Depending on what the software lets me do, this time.
Here’s a plant I’ve seen in the wet areas, but hadn’t identified even to genus before. I’m sure this is an Echinodorus, one of the water-plantains, but not sure of the species yet. We saw it in the “swamp overflow” that had actually had water in it last week but is drying now. Photo taken the same day as the Melonette picture of the previous post, on similar very damp, somewhat sticky soil.
I’m pretty sure of the genus, because look at those bur-shapes in the background…it’s a “bur-head.” Most of the species in this genus have narrower leaves. We’ll be trying to get it to grow in the shallow middle pond of our backyard “stream.” And I think it may be E. cordifolius because of the leaf shape (sort of heart shaped, like violet leaves) but maybe one of the others.
And here’s another plant I don’t know (haven’t worked out the genus yet–there are no actual flowers left, which makes it harder) growing up maybe ten inches higher from the former water level from the Echinodorus:
It’s on the damper, lower side of the trail nearer to the area that stays wet longer. I can tell it has simple, oval, opposite leaves, and that the remains of the flower parts show they’re five-part (petal, sepal, etc.) flowers…and there are LOTS of flowers that leave five dry sepals after the flowers fall. Color and shape of flowers would really help key this one out. There’s a button bush in this area, but it was in such dark shade I didn’t try a picture of it.
Next in line is Frostweed with Queen butterflies on it (milkweed butterflies, like the monarch.) Frostweed doesn’t do well in dry years, but in a wet one like this it can even (briefly) hold its own against giant ragweed. It’s chest to shoulder high on me right now. I’ve seen two monarchs on it, but they refused to pause long enough for me to photograph them; the smaller Queens were *slightly* easier to capture. The plant is called frostweed because when the temperature drops, the winged parts of the stem break open and exude ribbons of sap
The same morning I got the better Black Vulture pictures, I took this one on the way back home, walking along the West Grass in the shadow of the Dry Woods. The creek woods are half or less as tall as eastern woods: a 60 foot tree is exceptional. That’s due to the regular droughts–the average annual rainfall is about 26-28 inches, but most years it’s a little less. The 40 inch years bring up the average. Trees in the creek woods include Ashe juniper, Live Oak, Eastern Persimmon, Green Ash, Pecan, Cedar Elm, Hackberry, American Elm, Black Willow, Carolina Buckthorn, Mexican Plum, and used to include the tallest tree around us, a huge Cottonwood. It died near the end of the five year drought, leaving no offspring. We have one or two Black Willows left, one or two American Elms left, and probably a dozen Eastern Persimmons of various sizes. We’ve planted various trees in there and lost them to drought (including a Cypress, down in the swamp, which at the time had had water in it for several years at a time.) We’re glad to have every one of those trees. One of the older Cedar Elms used to have a Red-tailed Hawk nest in it, but a windstorm took the top off some years back.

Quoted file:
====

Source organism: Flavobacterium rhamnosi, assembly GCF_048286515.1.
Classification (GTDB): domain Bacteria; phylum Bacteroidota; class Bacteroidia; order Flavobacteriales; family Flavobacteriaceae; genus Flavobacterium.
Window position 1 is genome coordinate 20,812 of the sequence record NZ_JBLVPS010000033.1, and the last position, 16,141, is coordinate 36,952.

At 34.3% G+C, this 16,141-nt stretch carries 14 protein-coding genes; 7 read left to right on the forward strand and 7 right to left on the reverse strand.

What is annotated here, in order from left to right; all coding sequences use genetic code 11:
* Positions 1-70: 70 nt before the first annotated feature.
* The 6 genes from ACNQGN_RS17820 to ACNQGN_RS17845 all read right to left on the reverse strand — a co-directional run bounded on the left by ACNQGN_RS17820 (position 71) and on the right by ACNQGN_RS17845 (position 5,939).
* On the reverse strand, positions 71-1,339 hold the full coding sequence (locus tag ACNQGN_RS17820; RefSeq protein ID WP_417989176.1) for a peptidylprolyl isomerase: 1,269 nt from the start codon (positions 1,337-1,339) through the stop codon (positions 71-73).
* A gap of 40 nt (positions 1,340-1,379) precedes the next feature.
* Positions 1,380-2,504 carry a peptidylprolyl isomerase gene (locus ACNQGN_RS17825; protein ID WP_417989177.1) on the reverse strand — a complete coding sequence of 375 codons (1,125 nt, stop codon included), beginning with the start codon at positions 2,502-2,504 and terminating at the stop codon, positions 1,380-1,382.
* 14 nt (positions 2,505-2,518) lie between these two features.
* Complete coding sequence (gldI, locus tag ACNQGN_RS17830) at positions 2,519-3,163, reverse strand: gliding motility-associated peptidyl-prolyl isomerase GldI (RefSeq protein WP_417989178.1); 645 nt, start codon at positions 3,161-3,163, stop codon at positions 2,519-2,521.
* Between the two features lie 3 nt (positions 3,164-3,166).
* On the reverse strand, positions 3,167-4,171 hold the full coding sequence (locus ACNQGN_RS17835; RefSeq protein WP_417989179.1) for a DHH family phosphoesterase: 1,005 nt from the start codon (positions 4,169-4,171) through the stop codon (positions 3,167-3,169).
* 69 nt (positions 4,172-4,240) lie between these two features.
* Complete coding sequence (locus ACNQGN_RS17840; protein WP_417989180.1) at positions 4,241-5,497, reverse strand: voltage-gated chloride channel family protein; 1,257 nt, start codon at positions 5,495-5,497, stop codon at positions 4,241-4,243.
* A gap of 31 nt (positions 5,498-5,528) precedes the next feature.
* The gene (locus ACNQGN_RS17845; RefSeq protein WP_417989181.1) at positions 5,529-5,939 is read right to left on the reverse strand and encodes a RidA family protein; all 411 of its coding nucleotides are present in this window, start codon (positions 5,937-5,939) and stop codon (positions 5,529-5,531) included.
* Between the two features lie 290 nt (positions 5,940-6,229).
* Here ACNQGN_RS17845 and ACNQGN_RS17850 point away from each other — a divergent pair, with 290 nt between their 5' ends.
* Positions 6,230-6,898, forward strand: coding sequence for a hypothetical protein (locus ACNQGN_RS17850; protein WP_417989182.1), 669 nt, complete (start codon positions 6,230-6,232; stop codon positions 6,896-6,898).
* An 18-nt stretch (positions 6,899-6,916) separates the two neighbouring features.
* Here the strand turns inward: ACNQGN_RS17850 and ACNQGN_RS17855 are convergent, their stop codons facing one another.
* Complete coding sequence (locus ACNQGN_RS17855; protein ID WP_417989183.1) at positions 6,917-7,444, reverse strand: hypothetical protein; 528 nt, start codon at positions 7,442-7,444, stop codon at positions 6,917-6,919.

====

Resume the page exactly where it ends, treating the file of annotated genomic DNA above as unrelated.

Here’s another view of the West Grass, this time from the north, looking SW along the line of the creek woods and much closer to the woods (different day, different angle but also in the morning light.) The shorter rounder “ball-shaped” trees are the Ashe junipers. This was taken from one of the mowed trails between Center Walk and the north fence…where the grass looks slightly greener or blue-green toward the upper left, the little bluestem is a lot thicker and mixed with Indiangrass and a little big bluestem…deeper, moister soil.
Both these show the variations in color that come with a “prairie” rather than a “cultivated” field…the ground hasn’t been harrowed to a plane in two decades now, and the remaining terrace berms have weathered (already had with cattle, but now with not being messed with.) There’s still a lot of KRB and Silky Bluestem (imported “improved” pasture grass) in the West Grass, but as the native grasses move back in the differences in height, color, and leaf texture have made real changes. Every difference of color or texture through the year reveals slight differences in the plant communities…a little deeper soil, a little more or less soil moisture, a slope that’s more favorable for one than another of the plant community to take advantage of. Every plant has its preferences; every plant has a slightly different rate of growth, or of withering under a hot sun, or of flowering/seeding. Completely unlike a monoculture, what you see changes from day to day as the plants respond to sun, rain, heat, cold, clouds or no clouds, wind whipping them around or stillness. The West Grass (actually each part of the place) looks different hourly from dawn to dusk, day to day…and with experience we’re more able to notice those differences and appreciate them. I feel so lucky every time I get to be out and just *look* at things.